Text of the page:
“Men are the ones who can stop violence by men. You know the questionable man in your circle of friends, we all know them, we all have them.”
It seemed that when it came to Couzens, he was known to be “the questionable man” amongst his work pals. While at the Civil Nuclear Constabulary, his colleagues are said to have given him the crude name “The Rapist” as he made his female colleagues feel uncomfortable.
It was also known amongst his colleagues that he was “attracted to violent sexual pornography” and that an “incident” was reported as far back as 2002.
Reclaim These Streets are now looking towards what their next steps will be. In the future they hope to recruit volunteers who can use their specific skills to further their cause against violence towards women and girls.
A positive step the group is taking in a bid to make lasting change is the planning of consent workshops with boys in schools aged between 10 and 12 in collaboration with Shout Out UK.
Lockdown has exacerbated the issue of related crimes such as stalking, too.
Figures supplied to indy100 from the Suzy Lamplugh Trust show that the National Stalking Helpline saw a 14 per cent increase in calls to the helpline during the first 6 months of the pandemic. Between March 2020 and March 2021, the number of calls increased by 55 per cent (going from 995 to 1,548 respectively).
Women of colour also face additional barriers, Sistah Space founder Ngozi Fulani told The Guardian. Sistah Space is a non-profit that aims to bridge the gap in domestic abuse services for women and girls of African heritage.
Fulani said: “Women have been asked by police, ‘if you were slapped, where is the mark on your face?’ – but we don’t bruise like Caucasian women.” She added that some might be told: “You are a tough Caribbean woman, I don’t think anyone would mess with you.”
She said that, although the number of women seeking their help increased 300 per cent since lockdown, women are fearful that their abusers will be hurt or murdered if they report the violence to the police.
“Women want the abuse to stop but we know what happens to black men in police custody,” she said.
In a statement to indy100, minister for safeguarding Rachel Maclean said that the safety of everyone in our country is her priority.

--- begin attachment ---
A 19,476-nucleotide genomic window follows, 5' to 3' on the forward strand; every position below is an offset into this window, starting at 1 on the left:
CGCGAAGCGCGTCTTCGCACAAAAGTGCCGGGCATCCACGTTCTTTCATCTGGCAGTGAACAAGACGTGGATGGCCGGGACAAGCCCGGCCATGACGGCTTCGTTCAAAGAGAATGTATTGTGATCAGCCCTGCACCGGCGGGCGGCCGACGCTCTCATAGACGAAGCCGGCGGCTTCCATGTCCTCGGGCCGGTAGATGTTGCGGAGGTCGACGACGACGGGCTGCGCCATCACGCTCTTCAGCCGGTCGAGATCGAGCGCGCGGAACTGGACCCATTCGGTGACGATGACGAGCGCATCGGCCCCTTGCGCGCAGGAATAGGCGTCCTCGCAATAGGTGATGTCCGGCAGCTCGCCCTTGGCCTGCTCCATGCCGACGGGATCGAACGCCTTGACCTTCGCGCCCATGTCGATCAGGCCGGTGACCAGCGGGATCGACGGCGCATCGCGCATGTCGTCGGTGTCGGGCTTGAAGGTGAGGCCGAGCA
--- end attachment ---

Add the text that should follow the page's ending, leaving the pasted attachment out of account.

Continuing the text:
“Certain crimes disproportionately affect women and girls, manifest themselves in different ways, and demand targeted solutions,” she said. “That is why the VAWG Strategy, published this summer, sets out the Government’s ambition to increase support for survivors, bring perpetrators to justice, and, ultimately, reduce the prevalence of violence against women and girls. It was informed by the largest ever public survey we have run on this issue.
“Under this Prime Minister, we have wasted no time in putting the strategy into action and cross-Government funding for action to tackle violence against women and girls has more than trebled in relation to any other two-year period.”
Maclean added that the first ever National Policing Lead for VAWG starts her role next month, and the government plans to roll out a national communications campaign. An online repository of all Domestic Homicide Reviews is also expected to be live soon “so we can better understand, analyse and ultimately prevent these horrific crimes.”
On average, a woman is killed by a man every three days, according to the Femicide Census.
That means that by the time we ring in the New Year, an estimated 31 more women will die at the hand of a man.
Although we’re flooded with facts and figures around violence against women and girls, what’s often missing from the discourse is that each one of these figures was a human – someone’s mother, sister, daughter, partner, friend, colleague, or housemate.
While the search was on for Everard in March, women in Clapham were reportedly told to “be a lot more vigilant” and “not to go out alone”.
Two weeks ago, co-founder of Reclaim These Streets Anna Birley told ITV that the police response to tragedies such as Nessa’s murder is reminiscent of their response to the Yorkshire Ripper in the 1970s when women were urged to “stay at home for [their] own good”. Greenwich Council also faced backlash for distributing 200 safety alarms after the murder.
We’re told not to leave our drinks unattended at bars, to vary our jogging routes, and to stick to well-lit busy streets.
But we know the onus shouldn’t be on women. Yet women will continue looking over their shoulders at night. They’ll continue sharing their location with a friend while on a date. They’ll continue getting goosebumps on the back of their necks when they see a man walking behind them at night.
Until that changes, we’ll be on our phones tapping out the six words every woman knows only too well – “let me know when you’re home”.
Because not everyone makes it home.